Bings, Bings are Wonderful Things

Exploring Hopetoun oil works bing

F20012, first published 22nd March 2020

Big orange heaps of spent shale waste were once a distinctive feature of the West Lothian landscape, and two are now protected as scheduled monuments in recognition of their importance to Scotland's heritage. The scheduled “Greendykes bing” occupies much of the land between Broxburn and Winchburgh, and has a complicated outline of lobes and spurs resulting from waste tipped from two different oil works over various periods of history.

Broxburn's Albyn oilworks on the banks of the Union Canal was active from the late 1860's through to the mid 1920's. It first threw up bings of waste to the east and west of the works before building a mountain of spent shale that extended progressively northwards. On the lands of Niddry farm, more than half a mile to the north west, the rival Uphall oil company set up their Hopetoun oil works in 1872. Hopetoun's waste was first tipped to the north of the works, until the Faucheldean burn prevented further expansion. The works (by then owned by Young's company) were reconstructed in 1906, and a tramway formed beneath the main road to allow waste to be tipped on land to the south. This “Hopetoun South” bing was quickly extended southward and then dog-legged back on itself to fill the land behind the Niddry Rows. The residents of the rows, mostly oil workers at the Hopetoun oil works, increasing found themselves living in a dusty canyon between the old north (Faucheldean) bing and the still growing south bing.

For a while extension of the bing southwards was inhibited by the presence of No.44 “Niddry” shale mine. After this closed in 1916, and once all operations were under the ownership of Scottish Oils Ltd, opportunity was taken to progress the tipping southwards to meet Broxburn bing, forming the long plateau that exists today.

The spent shale that forms the bings is the material left once shale was heated to release oil, and might account for 80% of the original volume. This waste was loaded into tramway hutches (wagons) and hauled by cable up a steep incline. At the level top of the bing (or at intermediate platforms) hutches were pushed or hauled along temporary tramways to the tipping points. These tipping points were often arranged fan-line along an arc, creating the lobed profile still apparent today. At each tipping point, a chain was thrown through the spokes of the hutch wheel, and the hutch manfully lifted at one end to tip the contents over the precipice. Truly a job for heroes. The spent shale was a dusty grey colour when first tipped, and it is only with the passage of time that it has mellowed and rusted to form the characteristic orange-pink colour.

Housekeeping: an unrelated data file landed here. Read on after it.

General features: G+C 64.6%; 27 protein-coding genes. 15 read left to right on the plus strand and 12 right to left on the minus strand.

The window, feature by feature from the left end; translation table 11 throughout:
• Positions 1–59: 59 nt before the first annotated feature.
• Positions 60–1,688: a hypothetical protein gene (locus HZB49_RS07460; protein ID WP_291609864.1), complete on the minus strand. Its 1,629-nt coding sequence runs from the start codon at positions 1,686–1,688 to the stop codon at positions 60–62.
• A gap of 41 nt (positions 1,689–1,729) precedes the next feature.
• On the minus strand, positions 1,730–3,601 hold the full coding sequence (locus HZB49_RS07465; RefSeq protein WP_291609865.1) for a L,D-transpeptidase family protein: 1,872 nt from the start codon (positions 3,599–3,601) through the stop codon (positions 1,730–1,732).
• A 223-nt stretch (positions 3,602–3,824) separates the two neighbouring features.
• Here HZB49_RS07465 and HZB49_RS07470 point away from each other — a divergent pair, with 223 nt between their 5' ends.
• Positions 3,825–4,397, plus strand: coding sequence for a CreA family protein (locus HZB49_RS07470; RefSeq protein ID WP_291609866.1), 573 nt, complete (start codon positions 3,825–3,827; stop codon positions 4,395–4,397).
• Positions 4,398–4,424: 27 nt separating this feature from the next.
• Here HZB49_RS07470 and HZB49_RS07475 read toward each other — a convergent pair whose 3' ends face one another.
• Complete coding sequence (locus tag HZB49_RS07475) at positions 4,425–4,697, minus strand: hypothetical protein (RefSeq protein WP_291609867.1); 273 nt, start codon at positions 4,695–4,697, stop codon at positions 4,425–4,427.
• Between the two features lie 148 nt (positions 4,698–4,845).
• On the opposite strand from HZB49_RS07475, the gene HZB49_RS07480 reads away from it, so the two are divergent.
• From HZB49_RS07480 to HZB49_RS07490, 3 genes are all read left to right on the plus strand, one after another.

This colour is particularly apparent (and has a certain beauty) on the side of the Hopetoun south bing that faces the Greendykes road where vegetation is kept at bay, and fresh surfaces exposed, by the regular daredevil antics of trail bikes. The course of the old haulage incline from Hopetoun oil works to the top of the bing now provides the main route for trail bikes to ascend to the plateau This constant traffic loosens the ground and enables rain to wash down material creating ever deeper gullies.

Hopetoun Estates, owners of the land from long before the advent of the shale oil industry, do everything possible to deter the illegal trail-biking, but it's something that seems impossible to effectively police. Many would say that the biker's actions are causing irrecoverable damage to this national monument. There is also concern that the tracks of so many tyres do terrible damage to a special ecosystem of unusual plants that have become established since the last hutch was tipped in the 1940's, Many are committed to safeguarding the natural progression of nature that will gradually green the bings. There is an alternative view that the bings provide a vital leisure resource where youngsters can burn off energies and hone skills, and where future motor sport champions are nurtured. Some would maintain that they had a right to enjoy the man-made mountains that their great-grandparents laboured so hard to create.

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